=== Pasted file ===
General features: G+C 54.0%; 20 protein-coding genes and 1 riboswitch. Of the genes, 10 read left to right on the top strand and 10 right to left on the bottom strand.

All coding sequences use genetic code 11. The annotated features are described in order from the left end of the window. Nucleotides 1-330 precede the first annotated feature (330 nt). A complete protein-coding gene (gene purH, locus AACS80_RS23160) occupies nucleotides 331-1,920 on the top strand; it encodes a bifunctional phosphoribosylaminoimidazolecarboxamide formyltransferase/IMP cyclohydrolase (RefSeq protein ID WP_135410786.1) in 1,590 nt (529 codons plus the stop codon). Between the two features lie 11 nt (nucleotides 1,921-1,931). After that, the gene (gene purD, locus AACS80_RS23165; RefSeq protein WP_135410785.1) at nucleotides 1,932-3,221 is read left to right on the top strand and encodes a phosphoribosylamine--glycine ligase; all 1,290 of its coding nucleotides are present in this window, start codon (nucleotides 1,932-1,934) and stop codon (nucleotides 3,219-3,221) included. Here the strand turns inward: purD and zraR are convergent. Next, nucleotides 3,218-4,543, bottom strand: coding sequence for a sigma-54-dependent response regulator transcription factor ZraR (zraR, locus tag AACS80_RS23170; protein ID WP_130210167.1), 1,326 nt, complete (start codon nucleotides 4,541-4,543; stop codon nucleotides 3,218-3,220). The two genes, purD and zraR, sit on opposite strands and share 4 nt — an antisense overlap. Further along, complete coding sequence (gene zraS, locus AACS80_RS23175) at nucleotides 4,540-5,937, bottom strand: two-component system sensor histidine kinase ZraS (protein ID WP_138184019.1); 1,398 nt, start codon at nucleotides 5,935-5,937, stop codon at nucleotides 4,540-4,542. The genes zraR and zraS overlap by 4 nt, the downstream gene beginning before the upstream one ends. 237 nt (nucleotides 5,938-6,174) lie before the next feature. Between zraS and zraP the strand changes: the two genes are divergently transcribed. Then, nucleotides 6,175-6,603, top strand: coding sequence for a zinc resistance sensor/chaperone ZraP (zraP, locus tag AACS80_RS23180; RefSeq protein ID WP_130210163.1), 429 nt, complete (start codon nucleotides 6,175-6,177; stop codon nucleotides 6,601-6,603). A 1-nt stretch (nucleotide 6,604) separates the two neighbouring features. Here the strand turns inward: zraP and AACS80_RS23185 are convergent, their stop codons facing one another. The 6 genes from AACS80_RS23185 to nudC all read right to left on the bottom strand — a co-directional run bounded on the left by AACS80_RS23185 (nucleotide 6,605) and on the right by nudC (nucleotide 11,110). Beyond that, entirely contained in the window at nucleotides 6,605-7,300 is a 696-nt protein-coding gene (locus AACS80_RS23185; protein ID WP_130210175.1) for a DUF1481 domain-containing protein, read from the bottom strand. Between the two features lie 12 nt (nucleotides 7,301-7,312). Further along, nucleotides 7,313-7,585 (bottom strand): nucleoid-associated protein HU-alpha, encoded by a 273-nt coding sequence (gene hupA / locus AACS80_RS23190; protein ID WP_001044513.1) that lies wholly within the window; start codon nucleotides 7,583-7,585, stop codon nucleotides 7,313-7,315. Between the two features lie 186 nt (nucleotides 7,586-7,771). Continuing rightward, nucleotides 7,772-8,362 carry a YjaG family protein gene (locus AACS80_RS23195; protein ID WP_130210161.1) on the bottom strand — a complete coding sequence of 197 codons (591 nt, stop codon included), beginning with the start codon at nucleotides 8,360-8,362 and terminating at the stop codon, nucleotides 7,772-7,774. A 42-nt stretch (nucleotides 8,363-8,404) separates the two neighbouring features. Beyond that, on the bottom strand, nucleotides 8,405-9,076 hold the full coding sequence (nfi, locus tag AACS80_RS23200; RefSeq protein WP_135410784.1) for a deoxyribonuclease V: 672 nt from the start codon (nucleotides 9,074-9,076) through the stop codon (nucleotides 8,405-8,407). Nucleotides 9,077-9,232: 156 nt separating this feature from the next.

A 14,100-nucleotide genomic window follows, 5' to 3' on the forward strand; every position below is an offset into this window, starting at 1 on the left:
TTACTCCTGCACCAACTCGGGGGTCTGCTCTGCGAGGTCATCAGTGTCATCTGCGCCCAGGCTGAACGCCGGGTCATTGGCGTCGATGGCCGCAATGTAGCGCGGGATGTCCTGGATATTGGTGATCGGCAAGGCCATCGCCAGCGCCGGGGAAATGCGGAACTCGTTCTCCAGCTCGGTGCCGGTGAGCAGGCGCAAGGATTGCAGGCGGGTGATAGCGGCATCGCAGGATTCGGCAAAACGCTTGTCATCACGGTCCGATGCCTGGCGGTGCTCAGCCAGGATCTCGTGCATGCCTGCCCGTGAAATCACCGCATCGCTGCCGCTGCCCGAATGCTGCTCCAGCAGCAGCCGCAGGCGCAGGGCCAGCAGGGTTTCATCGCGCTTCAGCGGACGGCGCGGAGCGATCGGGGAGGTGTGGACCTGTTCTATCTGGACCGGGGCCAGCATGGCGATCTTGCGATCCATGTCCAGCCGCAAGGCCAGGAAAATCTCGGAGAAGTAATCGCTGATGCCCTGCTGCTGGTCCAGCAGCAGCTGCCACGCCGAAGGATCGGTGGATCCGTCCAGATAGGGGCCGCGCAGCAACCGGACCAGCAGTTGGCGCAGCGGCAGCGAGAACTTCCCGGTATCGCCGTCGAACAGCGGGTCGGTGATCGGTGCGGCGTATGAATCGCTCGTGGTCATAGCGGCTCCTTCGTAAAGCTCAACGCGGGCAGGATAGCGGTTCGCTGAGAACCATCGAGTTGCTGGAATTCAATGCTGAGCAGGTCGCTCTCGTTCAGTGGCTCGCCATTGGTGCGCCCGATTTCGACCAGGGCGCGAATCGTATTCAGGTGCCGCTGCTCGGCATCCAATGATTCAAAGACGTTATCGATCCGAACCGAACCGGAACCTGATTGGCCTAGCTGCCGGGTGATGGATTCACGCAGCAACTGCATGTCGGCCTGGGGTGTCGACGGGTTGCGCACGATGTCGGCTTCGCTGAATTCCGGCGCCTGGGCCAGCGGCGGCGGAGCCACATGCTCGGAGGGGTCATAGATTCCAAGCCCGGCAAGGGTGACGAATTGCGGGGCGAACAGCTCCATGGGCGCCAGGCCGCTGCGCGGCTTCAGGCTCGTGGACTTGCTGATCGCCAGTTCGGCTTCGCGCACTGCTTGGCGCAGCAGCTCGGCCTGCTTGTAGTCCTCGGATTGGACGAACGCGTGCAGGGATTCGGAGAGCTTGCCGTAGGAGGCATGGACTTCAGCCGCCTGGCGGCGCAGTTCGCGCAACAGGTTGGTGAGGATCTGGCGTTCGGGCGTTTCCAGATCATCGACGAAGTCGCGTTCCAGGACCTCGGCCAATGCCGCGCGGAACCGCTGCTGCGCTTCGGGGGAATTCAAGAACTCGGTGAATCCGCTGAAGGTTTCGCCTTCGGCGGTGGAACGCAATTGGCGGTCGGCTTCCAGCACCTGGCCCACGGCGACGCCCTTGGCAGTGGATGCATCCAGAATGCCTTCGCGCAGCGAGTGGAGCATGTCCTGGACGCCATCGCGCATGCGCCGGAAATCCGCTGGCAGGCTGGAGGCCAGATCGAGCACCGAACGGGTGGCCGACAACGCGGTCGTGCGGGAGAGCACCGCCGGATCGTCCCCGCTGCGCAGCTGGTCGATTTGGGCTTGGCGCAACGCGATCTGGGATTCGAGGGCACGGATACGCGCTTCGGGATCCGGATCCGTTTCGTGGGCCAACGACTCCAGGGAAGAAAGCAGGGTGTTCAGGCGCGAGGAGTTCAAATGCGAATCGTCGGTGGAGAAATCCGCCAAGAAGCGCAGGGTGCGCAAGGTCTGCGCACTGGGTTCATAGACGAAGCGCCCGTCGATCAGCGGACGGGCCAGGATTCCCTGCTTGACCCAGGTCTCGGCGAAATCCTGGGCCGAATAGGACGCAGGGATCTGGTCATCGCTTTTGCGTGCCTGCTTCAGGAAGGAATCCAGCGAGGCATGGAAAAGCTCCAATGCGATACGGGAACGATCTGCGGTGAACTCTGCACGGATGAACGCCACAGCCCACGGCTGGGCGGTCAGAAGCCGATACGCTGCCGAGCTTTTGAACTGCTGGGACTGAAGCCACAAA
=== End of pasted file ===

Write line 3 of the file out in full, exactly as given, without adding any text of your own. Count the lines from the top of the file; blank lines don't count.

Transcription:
A 14,100-nucleotide genomic window follows, 5' to 3' on the forward strand; every position below is an offset into this window, starting at 1 on the left: